‘Longevity’ supplement may have negative impact
Resveratrol is a substance that is thought to provide increased longevity through proteins called sirtuin 1. So how could it negate some benefit from exercise? Well it turns out that we need acute inflammation to achieve some exercise benefits, and resveratrol has anti-inflammatory effects. Acute inflammation is short-term inflammation and is different from chronic inflammation, which is the basis for many diseases. In a small randomized controlled study, treatment group participants were given 250 mg supplements of resveratrol and saw significantly less benefit from aerobic exercise over an eight-week period, compared to those who were in the control group (4). Participants in the control group had improvements in both cholesterol and blood pressure that were not seen in the treatment group. This was a small study of short duration, although it was well designed.
Impact on diabetes complications
Unfortunately, Type 2 diabetes is on the rise, and the majority of these patients suffer from cardiovascular disease. Drugs used to control sugar levels don’t seem to impact the risk for developing cardiovascular disease. So what can be done? In a recent prospective (forward-looking) observational study, results show that diabetes patients who exercise less frequently, once or twice a week for 30 minutes, are at a higher risk of developing cardiovascular disease and almost a 70% greater risk of dying from it than those who exercised at least three times a week for 30 minutes each session. In addition, those who exercised only twice a week had an almost 50% increased risk of all-cause mortality (5).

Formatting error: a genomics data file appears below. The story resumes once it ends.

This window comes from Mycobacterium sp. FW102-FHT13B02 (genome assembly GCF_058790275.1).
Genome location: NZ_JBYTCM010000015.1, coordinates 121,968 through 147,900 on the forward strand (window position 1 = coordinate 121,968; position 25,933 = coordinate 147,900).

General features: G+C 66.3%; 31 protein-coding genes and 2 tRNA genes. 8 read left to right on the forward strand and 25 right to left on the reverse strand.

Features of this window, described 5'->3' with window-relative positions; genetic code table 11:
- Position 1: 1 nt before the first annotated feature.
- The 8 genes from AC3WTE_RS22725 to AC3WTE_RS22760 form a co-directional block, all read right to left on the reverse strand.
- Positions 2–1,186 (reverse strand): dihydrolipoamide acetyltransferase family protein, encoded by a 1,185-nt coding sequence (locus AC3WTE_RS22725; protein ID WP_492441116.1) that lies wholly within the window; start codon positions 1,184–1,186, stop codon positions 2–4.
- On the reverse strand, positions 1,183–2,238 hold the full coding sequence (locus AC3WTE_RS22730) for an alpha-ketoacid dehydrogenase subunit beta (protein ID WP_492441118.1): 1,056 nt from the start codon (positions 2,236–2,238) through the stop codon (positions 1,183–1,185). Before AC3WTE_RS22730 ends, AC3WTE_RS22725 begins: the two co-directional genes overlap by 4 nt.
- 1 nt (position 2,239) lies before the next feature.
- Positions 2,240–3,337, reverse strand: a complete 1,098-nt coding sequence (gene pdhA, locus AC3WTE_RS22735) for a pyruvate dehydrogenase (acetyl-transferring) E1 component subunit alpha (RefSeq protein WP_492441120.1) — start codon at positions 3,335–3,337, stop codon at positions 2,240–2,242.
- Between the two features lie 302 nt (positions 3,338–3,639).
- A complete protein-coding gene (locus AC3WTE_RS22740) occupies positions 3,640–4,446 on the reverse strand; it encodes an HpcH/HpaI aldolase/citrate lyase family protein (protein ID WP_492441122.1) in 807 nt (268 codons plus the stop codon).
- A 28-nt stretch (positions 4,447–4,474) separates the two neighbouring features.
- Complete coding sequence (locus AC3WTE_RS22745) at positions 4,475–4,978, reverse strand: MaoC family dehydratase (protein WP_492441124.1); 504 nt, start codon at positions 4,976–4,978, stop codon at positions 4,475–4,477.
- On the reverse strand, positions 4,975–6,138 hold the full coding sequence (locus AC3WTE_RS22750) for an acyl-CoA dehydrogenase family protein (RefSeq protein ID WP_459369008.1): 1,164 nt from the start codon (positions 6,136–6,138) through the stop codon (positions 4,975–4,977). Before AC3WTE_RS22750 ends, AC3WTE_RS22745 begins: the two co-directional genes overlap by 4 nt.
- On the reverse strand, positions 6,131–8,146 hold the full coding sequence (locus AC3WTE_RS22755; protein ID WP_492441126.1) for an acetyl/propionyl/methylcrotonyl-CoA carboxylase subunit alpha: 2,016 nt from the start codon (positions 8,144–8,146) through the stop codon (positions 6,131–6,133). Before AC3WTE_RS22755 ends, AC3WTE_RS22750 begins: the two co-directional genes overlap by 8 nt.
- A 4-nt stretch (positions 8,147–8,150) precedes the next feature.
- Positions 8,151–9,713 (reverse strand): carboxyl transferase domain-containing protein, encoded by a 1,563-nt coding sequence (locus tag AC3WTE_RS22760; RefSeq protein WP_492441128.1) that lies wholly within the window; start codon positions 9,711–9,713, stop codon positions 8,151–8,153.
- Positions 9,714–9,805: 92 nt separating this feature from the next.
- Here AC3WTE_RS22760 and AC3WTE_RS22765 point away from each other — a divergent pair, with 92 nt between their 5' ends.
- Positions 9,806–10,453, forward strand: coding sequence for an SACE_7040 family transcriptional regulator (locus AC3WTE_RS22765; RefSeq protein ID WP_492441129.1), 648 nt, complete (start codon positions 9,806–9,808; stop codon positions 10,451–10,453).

The study followed more than 15,000 men and women with a mean age of 60 for five years. The authors stressed the importance of exercise and its role in reducing diabetes complications.
You can now calculate your fitness age without the use of a treadmill, according to the HUNT study . A new online calculator utilizes basic parameters such as age, gender, height, weight, waist circumference and frequency and intensity of exercise, allowing you to judge where you stand with exercise health. This calculator can be found at www.ntnu.edu/cerg/vo2max. The results may surprise you.
Even in winter, you can walk and talk yourself to improved health by increasing your intensity while repeating positive phrases that help you overcome premature exhaustion. Frequency is important as well. Exercise can also have a significant impact on complications of chronic diseases, such as cardiovascular disease and resulting death with diabetes. When the weather does become colder, take caution when walking outside to avoid black ice or use a treadmill to walk with alacrity. Getting outside during the day may also help you avoid the winter blues.
(1) N Engl J Med. 2000;342:861-867. (2) PLoS One. 2013;8:e81098. (3) Med Sci Sports Exerc. 2013 Oct. 10. (4) J Physiol Online. 2013 July 22. (5) Eur J Prev Cardiol Online. 2013 Nov. 13. (6) Med Sci Sports Exerc. 2011;43:2024-2030.
Dr. Dunaief is a speaker, author and local lifestyle medicine physician focusing on the integration of medicine, nutrition, fitness and stress management. For further information, go to the website www.medicalcompassmd.com or consult your personal physician.